When you upload your data to eSpatial online, every location point in your Excel spreadsheet is plotted on a map. However, you may not always want to see all the data at the one time – or you may want to perform an analysis and save it. You can easily do this with eSpatial mapping software. Get a free trial.
How it works
eSpatial allows you to create a map from an Excel spreadsheet in a Workspace and then analyze it in a countless number of ways. By using the Save As button, you can save maps – created from the same data – within the one Workspace, and access them anywhere, anytime.
Let’s take an example…
I have uploaded my spreadsheet data – my US Customers – using eSpatial. Here’s the result.
This is an interesting, simple pin map – not only does it show me where my customers are, but it also indicates levels of sales (by the color of the pins) attributed to each customer.After I have saved this under an appropriate name – National Map Of Customers – I can start exploring other ways of expressing the mapped data.
For instance, what if I wanted to concentrate on customers in Arizona only?
Filtering for analysis
I would need to turn on a filter that singles out Arizona from the rest of the US and zoom in closer on the map. This would be the result (I could probably zoom in a bit closer):
To save this new view of my original mapped data, I would click the Save icon from the control panel and select Save As (clicking Save would overwrite my original map).
I will give this map a new name – Arizona Customers.
Now I have created two map views out of my original data, contained in the same Workspace. But there are countless other ways I could analyze and visualize this data. For the sake of brevity, I’ll provide just two more examples.
One-point radius mapping
Zooming in closer to the map of Arizona, I decide I want to find how many customers fall within 5 miles of The Botanical Garden. To do this, I will go to the top toolbar and click the icon to place a temporary point on the map:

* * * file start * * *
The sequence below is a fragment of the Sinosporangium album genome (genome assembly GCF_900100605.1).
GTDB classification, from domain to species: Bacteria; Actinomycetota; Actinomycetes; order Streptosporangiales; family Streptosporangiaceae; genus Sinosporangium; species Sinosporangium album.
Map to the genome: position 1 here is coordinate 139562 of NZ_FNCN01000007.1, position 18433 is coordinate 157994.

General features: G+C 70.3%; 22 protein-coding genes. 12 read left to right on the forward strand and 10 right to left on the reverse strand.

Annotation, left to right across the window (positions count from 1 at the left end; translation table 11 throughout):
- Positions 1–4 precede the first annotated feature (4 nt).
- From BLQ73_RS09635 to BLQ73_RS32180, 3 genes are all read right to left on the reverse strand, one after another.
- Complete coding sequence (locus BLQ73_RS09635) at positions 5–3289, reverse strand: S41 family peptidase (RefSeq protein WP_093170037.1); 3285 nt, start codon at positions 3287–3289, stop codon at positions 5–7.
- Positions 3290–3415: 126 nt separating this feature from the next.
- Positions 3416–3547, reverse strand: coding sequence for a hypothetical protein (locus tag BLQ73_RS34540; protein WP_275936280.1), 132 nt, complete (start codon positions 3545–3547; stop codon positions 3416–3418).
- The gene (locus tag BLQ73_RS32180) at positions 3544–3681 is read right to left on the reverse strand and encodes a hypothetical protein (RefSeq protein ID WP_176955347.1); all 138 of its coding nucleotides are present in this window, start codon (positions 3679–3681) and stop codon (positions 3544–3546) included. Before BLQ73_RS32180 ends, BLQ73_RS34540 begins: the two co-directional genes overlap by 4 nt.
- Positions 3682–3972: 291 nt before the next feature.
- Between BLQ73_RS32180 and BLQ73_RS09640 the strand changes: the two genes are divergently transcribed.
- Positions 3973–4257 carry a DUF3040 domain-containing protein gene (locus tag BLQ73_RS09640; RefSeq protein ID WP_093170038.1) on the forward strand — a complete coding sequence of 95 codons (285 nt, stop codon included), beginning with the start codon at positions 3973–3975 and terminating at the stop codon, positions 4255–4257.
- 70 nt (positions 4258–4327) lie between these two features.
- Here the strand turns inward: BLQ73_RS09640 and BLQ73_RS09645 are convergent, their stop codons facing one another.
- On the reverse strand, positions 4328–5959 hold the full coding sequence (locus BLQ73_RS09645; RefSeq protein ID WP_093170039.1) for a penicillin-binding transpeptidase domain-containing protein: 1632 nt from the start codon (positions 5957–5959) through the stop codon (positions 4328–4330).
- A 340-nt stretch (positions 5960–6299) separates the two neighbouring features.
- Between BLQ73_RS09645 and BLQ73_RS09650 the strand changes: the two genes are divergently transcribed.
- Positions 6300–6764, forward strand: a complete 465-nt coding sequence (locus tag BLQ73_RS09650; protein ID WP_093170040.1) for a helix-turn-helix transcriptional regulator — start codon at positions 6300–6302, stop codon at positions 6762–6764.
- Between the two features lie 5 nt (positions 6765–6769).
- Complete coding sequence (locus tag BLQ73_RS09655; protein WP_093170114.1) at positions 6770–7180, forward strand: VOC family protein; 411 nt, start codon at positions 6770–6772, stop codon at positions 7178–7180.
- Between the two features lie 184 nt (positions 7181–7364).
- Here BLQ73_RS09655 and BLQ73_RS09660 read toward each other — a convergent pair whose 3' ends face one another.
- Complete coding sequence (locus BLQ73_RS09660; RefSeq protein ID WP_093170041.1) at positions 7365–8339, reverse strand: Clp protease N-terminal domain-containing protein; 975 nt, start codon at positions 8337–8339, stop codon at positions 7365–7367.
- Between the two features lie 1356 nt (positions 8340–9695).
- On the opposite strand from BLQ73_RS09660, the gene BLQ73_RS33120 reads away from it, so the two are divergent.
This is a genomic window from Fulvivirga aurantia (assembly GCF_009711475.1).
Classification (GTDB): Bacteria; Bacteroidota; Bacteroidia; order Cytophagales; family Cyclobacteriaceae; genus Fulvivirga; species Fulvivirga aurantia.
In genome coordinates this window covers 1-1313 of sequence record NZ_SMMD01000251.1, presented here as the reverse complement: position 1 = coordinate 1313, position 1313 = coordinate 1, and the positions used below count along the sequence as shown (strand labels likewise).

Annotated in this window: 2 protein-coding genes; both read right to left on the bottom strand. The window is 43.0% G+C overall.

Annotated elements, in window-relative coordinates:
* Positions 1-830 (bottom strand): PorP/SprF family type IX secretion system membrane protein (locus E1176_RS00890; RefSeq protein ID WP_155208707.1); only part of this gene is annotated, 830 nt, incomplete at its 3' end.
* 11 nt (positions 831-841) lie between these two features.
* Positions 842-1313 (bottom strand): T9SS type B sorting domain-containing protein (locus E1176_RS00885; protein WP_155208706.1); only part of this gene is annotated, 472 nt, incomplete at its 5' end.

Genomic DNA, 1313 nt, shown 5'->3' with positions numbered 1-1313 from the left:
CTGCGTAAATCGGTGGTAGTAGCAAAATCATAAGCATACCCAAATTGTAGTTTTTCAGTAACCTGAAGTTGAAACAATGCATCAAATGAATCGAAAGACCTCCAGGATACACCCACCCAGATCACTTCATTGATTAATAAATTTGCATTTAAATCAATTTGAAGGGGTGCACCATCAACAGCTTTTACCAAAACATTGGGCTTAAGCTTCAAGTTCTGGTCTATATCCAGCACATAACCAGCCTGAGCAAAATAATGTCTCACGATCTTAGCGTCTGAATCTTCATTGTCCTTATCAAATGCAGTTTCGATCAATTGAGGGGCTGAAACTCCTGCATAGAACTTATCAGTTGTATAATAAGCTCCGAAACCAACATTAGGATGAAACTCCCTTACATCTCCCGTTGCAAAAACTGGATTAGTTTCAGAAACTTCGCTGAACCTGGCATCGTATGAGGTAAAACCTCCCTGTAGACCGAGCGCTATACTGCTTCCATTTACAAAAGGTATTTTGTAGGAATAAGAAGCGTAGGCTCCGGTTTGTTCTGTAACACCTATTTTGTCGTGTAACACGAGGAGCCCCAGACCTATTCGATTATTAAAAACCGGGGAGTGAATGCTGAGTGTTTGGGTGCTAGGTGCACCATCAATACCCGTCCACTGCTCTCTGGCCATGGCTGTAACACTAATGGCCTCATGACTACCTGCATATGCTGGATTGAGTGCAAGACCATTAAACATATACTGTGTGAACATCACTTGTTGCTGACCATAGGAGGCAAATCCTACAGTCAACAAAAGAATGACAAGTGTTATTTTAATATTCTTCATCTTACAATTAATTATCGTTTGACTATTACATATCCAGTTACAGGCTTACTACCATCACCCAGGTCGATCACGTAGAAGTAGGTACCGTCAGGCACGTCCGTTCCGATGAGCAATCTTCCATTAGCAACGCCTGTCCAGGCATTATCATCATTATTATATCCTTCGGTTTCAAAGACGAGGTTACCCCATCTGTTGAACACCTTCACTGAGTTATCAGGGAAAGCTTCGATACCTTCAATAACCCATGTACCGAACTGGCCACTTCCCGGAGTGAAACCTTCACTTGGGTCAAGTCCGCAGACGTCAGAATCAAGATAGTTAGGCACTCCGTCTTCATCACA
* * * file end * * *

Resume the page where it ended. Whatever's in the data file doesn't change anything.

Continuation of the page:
When I place this on The Botanical Garden, I will add a radius range of 5 miles. This gives me the visualization below. (Although you can’t see it, the center point of the radius circle is placed in The Botanical Garden).
In the same way that I saved the Arizona map, I will save this map – i.e., using Save As again.
Now I will go back to my original map – National Map of Customers. I will open this by clicking the folder icon on the control panel:
I can now see all the map views that I have saved.
The existing map provides a lot of visual detail – perhaps too much. So I want a simplified overview that perhaps I could share with colleagues in my office, to indicate state-by-state customer level. I decide that a good way to communicate this quickly is by creating a heat map. And here it is:
I will save this exactly the same way I have saved my map views – using the Save As command.
Now I have four different visualizations of the same data – each telling something different. While in this Workspace, I can access each data map quickly and easily, just by clicking on my open folder icon in the control panel.
Name the Workspace
For convenience, I am now going to name the Workspace in which all the maps created from the same data are contained. First…
Now when I go into my library, I will find the named Workspace and be able to access the multiple views of the same data.
Share different map analysis with different colleagues
One of the benefits of eSpatial being online mapping software is that you can create maps and share them, simply by cutting and pasting the URL link of an eSpatial map. Find out more about sharing here.